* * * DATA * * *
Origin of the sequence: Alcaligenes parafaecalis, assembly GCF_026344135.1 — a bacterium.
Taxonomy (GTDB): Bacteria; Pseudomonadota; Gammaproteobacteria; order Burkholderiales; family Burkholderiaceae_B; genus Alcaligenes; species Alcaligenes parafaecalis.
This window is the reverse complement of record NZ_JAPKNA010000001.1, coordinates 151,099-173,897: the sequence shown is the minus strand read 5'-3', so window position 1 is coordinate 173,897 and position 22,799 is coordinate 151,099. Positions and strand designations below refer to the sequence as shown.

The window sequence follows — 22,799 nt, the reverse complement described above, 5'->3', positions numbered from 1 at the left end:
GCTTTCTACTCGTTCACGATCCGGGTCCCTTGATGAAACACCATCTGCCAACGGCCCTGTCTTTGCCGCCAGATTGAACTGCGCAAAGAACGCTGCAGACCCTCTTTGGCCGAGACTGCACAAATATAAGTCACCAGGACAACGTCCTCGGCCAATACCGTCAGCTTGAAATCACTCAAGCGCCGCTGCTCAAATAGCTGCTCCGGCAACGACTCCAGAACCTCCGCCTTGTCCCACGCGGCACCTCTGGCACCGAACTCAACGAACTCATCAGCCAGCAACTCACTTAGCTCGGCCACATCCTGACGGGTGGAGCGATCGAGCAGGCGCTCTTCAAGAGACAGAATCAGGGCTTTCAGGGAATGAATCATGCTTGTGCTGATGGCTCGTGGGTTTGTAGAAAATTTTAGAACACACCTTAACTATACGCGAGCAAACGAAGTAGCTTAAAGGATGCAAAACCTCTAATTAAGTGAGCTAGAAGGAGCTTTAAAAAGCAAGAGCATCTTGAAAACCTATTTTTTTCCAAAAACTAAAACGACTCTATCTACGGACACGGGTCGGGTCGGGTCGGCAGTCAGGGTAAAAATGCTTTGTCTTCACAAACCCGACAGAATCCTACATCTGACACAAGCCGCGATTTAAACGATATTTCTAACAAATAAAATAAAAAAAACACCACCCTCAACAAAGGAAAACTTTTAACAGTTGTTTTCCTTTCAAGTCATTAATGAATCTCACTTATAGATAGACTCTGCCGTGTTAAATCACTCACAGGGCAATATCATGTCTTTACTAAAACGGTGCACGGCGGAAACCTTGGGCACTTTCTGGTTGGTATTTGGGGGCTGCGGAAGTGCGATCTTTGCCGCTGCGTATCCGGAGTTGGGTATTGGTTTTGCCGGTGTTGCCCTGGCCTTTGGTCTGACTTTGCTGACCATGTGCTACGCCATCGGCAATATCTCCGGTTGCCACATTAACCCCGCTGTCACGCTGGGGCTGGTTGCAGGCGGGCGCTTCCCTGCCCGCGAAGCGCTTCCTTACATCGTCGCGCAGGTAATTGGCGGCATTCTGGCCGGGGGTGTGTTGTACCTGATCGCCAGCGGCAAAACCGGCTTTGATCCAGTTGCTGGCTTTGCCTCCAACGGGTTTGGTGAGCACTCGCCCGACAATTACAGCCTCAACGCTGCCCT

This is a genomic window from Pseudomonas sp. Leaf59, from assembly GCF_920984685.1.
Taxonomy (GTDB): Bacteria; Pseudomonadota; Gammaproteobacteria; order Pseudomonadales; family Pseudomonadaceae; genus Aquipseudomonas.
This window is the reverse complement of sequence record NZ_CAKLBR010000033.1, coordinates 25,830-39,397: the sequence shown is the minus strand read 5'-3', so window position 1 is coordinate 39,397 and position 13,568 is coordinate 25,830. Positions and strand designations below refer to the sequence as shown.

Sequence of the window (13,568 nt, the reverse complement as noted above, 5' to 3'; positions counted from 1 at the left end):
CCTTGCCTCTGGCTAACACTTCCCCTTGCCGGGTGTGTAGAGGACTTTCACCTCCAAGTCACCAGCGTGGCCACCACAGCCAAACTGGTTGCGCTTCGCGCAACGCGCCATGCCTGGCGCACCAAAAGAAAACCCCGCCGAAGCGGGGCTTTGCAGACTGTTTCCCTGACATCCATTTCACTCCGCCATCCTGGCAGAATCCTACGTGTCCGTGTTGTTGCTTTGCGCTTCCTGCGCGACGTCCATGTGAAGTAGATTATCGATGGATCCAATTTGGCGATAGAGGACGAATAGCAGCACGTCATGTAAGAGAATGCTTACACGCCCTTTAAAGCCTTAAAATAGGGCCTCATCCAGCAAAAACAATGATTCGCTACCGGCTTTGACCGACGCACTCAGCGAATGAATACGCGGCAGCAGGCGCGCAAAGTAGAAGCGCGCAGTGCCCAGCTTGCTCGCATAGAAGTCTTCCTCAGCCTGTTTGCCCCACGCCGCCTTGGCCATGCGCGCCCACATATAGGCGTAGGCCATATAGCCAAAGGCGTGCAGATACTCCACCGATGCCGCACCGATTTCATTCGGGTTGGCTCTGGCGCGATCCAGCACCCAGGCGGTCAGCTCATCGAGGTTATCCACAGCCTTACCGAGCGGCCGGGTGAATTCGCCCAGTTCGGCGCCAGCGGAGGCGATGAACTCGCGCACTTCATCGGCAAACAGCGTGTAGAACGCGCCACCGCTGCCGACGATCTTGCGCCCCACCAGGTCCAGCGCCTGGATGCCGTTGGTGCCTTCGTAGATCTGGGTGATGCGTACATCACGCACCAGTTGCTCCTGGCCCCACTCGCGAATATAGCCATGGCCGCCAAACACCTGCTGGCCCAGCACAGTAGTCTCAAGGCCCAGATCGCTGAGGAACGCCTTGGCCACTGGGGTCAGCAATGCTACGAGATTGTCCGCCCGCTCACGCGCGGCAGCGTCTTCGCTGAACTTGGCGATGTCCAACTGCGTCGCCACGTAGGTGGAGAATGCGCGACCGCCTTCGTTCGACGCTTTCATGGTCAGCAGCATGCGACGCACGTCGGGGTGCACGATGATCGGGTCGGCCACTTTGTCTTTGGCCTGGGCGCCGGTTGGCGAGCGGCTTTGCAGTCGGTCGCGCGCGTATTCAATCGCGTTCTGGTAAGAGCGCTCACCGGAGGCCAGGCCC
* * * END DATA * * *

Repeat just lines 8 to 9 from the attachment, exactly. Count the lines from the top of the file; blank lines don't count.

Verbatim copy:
This window is the reverse complement of sequence record NZ_CAKLBR010000033.1, coordinates 25,830-39,397: the sequence shown is the minus strand read 5'-3', so window position 1 is coordinate 39,397 and position 13,568 is coordinate 25,830. Positions and strand designations below refer to the sequence as shown.

Sequence of the window (13,568 nt, the reverse complement as noted above, 5' to 3'; positions counted from 1 at the left end):